The barred owls have been hanging out next to the parking lot for a while now.
The reserve is full of green herons. They are now a usual suspect.
Along with male anhingas showing off.
And the glossy ibis sparkling in the sun are a dime a dozen.
The cute pied grebes aren’t as skittish as they use to be.
There’s always snowy egrets in a body of water.
Now I see purple gallinules every time I walk Alligator Alley trail.
Even a great blue heron baby in the nest during spring is common here.
Seeing a bald eagle somewhere in the park is pretty common, even if its way up high half hidden in a cypress tree.
But I still love walking the trails at Circle B Bar Reserve and seeing all of the above every time I’m here. Even when it gets crowded on the weekends. I just get there a little earlier and leave before lunch when the crowd starts coming in.
Black bellied whistling ducks are a rare sight to see up close. Years ago they would hang out right on the trail and the trees right on the trail would be full of them. Now you can only hear them whistling off in the distance.
A great blue heron with a snack.
The marsh has been overrun with glossy ibis.
A few Wilson’s Snipes have been seen here. This one was on Alligator Alley Trail.
It’s always fun to see the little purple clowns (gallinules).
Green herons have taken over.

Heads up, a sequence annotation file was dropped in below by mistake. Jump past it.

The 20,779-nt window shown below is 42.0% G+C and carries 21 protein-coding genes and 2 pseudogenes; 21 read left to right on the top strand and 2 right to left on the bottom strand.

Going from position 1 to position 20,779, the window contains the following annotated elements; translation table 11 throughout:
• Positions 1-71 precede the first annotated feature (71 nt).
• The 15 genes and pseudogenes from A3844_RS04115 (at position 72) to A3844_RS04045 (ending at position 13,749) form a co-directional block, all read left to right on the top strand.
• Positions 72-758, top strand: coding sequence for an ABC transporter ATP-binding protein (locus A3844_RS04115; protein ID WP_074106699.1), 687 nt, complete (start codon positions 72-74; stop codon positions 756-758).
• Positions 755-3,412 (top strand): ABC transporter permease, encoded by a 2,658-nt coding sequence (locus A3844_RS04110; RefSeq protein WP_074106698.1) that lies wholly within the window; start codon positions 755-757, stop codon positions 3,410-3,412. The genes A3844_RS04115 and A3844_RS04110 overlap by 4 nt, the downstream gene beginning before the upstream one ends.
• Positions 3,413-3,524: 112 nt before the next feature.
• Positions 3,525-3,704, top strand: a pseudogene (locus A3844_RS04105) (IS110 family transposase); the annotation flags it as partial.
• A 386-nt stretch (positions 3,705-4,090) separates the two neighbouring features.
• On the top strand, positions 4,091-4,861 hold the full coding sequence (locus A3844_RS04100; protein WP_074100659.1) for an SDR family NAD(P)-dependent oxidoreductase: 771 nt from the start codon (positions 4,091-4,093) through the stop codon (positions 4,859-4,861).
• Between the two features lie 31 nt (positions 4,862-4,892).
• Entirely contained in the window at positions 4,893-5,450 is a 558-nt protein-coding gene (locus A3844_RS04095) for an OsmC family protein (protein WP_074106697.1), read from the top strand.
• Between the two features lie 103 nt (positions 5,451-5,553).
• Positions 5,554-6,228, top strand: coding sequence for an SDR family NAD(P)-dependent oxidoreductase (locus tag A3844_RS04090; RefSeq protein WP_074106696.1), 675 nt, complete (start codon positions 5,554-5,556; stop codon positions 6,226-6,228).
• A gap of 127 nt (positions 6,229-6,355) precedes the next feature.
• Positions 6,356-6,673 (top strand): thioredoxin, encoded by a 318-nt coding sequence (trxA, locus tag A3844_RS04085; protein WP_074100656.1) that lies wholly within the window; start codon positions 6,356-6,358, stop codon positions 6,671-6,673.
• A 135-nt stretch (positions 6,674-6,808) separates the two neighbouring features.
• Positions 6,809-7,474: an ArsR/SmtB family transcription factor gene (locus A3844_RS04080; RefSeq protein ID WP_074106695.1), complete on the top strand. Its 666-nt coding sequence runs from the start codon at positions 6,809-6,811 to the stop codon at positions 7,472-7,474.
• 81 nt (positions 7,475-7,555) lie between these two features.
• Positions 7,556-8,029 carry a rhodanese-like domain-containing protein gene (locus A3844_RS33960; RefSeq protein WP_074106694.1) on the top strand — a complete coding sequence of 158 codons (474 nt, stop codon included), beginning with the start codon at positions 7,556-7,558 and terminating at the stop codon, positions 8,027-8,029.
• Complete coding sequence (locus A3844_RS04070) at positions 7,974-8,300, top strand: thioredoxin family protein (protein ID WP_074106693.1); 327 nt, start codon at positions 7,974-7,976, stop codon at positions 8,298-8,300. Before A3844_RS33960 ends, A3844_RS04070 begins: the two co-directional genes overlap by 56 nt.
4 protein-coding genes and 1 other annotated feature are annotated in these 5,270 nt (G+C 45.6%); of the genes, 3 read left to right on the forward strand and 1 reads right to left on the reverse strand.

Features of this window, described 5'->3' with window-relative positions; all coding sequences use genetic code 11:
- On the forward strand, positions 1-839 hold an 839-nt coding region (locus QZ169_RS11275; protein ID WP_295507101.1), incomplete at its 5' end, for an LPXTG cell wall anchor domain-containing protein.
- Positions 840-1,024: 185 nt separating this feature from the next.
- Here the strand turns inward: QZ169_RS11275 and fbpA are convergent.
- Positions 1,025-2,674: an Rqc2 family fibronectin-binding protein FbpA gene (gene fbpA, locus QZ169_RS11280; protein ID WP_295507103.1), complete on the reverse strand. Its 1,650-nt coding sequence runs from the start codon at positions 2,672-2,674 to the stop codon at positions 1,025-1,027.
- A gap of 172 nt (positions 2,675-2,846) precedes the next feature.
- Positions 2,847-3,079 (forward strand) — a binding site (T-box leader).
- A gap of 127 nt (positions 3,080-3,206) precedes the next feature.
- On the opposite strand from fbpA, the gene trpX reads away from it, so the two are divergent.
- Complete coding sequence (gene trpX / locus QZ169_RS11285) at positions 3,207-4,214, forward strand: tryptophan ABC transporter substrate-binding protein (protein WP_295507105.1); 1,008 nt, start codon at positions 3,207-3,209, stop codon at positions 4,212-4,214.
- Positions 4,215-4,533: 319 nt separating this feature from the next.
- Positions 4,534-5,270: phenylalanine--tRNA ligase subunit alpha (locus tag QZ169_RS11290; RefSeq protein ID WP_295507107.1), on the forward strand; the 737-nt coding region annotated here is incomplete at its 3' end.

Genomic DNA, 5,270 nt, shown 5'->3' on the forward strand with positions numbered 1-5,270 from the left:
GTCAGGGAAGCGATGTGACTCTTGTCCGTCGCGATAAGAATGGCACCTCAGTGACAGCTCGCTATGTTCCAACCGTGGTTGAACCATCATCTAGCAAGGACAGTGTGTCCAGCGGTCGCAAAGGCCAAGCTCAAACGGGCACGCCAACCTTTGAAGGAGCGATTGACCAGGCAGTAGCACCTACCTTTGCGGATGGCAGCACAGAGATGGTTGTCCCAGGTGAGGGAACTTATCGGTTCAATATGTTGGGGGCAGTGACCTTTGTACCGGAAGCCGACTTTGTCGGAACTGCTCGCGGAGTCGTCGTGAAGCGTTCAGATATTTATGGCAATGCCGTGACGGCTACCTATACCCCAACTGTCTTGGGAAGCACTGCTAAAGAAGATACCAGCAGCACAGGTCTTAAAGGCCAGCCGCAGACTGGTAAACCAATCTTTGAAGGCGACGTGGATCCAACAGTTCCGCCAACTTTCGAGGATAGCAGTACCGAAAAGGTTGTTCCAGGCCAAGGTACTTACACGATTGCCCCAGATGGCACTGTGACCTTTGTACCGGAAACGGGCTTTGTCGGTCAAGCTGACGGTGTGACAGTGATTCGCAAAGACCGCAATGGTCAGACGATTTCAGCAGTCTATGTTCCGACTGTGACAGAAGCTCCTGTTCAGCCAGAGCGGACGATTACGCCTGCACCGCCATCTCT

Come of the birds on my recent trip to Circle B Bar Reserve.
The moorhens were playing “Leapfrog” in the channel. Soon we’ll have “Leapfrog” babies.
A snowy egret photobombed my spoony picture.
The spoonies were trying to eat in peace but the ibis just kept following them. The spoonies in the last picture are very young. They don’t have their adult breeding bright pink feathers in yet.
Here comes more ibis.
Ibis coming in from across the lake.
Spring had sprung when I went to Circle B Bar Reserve in late March. The ducks were getting frisky, the adult spoonbills were sporting their bright pink feathers and the white ibis have their bright red beaks and feet.
I still haven’t seen any news on this great blue heron nest. A while ago there was a great blue heron always sitting on the nest for weeks. Then it was abandoned. Weeks later when I was there, I saw this great blue heron looking around. So are they trying again? They’ve had babies in this nest for several years now.
I found the limpkin family again on this trip but they were further away from the trail. The babies were growing up so fast. They now look like the parent, only smaller.
Northern Parulas were all along the trail but they stayed high up in the trees.
A green heron prowling around in the muck.
A glossy ibis doing the same thing.
The dragonflies were out.
A few crawling critters were out on the trail.
Just a few things I saw on my walk in mid-March at Circle B Bar Reserve.